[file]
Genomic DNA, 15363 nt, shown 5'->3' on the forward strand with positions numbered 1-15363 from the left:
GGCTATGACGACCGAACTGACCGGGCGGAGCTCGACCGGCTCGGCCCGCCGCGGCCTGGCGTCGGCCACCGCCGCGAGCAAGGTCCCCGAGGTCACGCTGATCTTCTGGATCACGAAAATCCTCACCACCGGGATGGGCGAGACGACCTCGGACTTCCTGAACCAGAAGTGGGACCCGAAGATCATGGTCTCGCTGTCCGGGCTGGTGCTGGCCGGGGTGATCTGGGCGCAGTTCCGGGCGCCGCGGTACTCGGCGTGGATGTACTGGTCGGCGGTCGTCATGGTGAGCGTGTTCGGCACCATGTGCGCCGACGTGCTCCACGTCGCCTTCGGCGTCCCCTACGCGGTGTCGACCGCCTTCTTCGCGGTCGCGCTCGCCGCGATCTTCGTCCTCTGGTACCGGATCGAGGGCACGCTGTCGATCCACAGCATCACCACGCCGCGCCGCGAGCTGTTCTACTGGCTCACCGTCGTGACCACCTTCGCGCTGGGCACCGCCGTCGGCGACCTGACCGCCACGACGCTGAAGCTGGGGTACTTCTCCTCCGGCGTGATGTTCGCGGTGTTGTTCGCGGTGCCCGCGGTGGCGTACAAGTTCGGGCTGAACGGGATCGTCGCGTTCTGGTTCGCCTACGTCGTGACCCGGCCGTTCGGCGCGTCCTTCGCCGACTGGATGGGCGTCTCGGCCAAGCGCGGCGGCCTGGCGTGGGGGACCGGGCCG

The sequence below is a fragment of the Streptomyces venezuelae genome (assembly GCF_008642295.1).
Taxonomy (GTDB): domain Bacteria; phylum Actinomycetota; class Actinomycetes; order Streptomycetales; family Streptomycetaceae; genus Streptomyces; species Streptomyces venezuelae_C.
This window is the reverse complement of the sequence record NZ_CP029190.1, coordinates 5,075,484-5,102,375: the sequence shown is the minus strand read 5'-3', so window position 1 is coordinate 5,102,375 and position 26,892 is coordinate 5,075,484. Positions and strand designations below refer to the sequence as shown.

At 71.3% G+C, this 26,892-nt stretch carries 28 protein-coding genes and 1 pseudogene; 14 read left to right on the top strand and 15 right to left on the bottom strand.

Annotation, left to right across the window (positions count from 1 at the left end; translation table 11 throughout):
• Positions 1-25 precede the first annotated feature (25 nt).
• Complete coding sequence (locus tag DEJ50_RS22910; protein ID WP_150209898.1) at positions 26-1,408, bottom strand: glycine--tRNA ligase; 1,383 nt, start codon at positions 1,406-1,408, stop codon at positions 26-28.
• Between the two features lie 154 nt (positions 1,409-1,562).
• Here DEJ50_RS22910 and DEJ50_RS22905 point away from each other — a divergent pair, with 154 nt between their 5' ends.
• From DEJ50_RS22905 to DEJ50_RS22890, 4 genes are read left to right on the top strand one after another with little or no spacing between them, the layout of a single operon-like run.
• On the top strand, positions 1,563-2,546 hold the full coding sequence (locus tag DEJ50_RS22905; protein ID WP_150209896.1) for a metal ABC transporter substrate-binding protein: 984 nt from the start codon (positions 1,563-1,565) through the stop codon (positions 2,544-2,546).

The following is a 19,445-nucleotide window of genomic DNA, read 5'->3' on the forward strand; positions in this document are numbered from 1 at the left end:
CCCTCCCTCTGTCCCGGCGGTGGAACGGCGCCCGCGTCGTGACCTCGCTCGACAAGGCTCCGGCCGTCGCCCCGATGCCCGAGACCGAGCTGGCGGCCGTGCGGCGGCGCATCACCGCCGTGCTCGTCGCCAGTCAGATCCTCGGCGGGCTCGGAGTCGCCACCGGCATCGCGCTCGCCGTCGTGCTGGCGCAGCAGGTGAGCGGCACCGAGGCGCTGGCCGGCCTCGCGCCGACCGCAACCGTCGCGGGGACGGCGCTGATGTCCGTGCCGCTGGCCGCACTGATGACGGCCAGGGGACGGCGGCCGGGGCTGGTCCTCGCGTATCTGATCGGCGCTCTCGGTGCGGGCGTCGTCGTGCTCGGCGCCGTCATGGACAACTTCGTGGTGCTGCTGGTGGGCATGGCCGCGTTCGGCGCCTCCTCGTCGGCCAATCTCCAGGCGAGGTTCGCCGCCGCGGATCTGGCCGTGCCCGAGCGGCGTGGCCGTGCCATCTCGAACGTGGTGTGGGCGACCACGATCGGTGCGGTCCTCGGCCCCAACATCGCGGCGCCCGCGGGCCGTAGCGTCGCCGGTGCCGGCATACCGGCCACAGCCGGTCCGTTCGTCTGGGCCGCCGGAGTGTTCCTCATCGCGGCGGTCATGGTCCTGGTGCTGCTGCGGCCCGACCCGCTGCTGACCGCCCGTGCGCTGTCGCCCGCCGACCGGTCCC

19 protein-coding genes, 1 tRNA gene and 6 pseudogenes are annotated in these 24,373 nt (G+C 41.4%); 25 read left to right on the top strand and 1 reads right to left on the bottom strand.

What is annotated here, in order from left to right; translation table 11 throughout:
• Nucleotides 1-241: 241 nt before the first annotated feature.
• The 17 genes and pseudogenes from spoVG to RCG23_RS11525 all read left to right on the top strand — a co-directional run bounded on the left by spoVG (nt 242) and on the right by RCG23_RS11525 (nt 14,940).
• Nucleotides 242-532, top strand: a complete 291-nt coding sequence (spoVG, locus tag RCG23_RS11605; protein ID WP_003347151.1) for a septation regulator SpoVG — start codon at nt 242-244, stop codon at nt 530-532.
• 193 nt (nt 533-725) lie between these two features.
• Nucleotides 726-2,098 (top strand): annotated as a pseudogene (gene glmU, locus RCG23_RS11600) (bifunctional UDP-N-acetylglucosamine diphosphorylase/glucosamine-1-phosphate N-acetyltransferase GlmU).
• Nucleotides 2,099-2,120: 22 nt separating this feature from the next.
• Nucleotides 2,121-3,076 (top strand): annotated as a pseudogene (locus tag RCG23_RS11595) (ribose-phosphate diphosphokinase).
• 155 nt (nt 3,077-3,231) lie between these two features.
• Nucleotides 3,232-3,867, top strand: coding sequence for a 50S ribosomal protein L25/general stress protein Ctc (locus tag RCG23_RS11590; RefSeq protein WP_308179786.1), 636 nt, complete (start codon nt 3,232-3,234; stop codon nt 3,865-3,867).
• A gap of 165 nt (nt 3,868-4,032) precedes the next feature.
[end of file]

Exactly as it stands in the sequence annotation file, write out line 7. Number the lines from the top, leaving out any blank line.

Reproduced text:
Annotation, left to right across the window (positions count from 1 at the left end; translation table 11 throughout):